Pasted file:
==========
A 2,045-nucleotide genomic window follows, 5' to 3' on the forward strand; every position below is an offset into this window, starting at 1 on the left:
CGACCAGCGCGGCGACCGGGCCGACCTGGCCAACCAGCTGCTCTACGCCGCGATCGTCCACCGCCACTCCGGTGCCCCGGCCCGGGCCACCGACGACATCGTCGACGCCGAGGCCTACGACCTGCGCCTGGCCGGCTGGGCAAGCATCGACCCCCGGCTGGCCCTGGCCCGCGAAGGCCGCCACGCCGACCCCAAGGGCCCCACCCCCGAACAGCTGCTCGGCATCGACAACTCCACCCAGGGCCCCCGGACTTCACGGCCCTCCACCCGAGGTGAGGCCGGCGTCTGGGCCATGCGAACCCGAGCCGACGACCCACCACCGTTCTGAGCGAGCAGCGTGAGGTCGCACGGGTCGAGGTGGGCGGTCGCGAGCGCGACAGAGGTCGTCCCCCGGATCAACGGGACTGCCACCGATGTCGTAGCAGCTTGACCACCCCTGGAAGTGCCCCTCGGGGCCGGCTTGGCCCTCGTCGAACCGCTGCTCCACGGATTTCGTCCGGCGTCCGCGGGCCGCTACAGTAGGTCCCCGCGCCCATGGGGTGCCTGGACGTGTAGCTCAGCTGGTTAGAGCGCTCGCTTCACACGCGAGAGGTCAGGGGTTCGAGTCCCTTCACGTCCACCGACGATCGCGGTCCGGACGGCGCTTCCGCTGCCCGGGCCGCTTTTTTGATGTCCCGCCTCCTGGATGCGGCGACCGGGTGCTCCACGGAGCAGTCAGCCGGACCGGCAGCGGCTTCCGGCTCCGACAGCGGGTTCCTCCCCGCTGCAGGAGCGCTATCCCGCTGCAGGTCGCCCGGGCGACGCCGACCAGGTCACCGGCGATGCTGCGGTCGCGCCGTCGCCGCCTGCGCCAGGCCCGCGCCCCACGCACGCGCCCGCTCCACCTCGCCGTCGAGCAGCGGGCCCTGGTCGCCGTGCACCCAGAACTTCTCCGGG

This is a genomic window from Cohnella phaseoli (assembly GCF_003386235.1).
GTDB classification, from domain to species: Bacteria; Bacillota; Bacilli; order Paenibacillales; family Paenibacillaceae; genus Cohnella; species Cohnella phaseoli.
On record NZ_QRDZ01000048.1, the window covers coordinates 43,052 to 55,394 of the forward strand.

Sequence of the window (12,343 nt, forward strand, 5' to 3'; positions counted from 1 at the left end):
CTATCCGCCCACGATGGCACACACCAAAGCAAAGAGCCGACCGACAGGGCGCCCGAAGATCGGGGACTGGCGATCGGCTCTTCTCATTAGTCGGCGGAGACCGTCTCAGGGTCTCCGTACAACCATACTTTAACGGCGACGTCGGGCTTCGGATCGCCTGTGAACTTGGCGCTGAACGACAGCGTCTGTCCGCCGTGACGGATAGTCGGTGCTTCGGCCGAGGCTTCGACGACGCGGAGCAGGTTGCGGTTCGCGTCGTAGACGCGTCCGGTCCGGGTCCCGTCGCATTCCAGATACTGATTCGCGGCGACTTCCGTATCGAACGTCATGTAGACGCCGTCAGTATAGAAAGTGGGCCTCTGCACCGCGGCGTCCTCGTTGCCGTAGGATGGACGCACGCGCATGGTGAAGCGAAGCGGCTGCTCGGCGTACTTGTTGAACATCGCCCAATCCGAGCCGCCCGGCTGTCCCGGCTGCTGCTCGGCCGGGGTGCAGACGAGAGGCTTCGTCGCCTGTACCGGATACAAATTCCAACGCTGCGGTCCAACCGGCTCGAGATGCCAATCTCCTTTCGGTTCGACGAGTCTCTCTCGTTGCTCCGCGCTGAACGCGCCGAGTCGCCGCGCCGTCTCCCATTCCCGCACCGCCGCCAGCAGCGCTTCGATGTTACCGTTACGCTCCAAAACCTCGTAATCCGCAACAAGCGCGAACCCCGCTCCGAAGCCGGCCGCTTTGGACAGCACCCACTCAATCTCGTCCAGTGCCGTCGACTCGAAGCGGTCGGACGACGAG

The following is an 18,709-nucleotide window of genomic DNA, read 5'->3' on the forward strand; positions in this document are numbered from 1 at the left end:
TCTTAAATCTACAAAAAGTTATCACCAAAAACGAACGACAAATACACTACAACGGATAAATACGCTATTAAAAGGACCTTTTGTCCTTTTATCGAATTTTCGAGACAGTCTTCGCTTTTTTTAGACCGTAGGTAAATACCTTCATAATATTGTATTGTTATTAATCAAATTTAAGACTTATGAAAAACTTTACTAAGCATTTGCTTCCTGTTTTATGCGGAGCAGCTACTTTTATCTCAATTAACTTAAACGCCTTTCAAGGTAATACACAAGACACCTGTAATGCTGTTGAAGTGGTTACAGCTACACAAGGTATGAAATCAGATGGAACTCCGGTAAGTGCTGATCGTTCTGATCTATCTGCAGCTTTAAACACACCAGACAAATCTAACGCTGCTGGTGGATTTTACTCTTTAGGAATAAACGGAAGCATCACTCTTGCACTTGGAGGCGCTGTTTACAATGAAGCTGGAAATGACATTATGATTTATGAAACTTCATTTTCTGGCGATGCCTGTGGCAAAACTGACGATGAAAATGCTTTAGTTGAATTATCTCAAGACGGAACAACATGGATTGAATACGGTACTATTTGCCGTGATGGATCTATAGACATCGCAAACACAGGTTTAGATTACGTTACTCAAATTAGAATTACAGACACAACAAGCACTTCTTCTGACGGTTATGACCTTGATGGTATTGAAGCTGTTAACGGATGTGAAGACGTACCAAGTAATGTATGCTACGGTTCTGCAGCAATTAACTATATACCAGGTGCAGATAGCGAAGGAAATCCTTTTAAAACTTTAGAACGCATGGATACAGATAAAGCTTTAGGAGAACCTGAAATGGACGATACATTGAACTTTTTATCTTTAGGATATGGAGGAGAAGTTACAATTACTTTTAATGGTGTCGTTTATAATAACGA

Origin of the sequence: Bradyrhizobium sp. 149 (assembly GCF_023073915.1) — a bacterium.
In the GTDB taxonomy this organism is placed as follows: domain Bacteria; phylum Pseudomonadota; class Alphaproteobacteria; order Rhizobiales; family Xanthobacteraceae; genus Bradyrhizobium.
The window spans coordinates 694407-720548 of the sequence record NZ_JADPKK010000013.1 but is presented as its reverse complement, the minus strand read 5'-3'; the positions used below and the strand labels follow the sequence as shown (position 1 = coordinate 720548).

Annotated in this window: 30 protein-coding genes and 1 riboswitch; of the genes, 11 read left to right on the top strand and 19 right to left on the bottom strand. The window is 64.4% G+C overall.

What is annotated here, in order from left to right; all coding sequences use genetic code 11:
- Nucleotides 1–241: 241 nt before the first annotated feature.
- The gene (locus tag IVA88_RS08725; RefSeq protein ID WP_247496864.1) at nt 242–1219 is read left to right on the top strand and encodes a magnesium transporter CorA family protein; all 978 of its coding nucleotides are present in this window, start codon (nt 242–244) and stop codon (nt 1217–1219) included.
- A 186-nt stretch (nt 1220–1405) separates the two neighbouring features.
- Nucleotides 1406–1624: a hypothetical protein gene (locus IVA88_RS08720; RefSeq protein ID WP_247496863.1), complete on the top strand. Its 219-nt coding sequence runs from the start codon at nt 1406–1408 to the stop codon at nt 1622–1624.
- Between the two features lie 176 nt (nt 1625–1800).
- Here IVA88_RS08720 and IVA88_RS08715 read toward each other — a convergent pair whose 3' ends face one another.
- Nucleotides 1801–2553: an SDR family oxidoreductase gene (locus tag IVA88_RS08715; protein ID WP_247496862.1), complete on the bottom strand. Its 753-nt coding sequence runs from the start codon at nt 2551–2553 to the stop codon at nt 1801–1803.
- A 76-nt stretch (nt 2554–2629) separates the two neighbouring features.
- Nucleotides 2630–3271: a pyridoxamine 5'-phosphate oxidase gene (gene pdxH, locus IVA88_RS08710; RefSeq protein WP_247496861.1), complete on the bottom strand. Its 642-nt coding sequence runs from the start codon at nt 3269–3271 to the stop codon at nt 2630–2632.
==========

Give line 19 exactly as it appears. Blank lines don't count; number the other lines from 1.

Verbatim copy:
- Between the two features lie 176 nt (nt 1625–1800).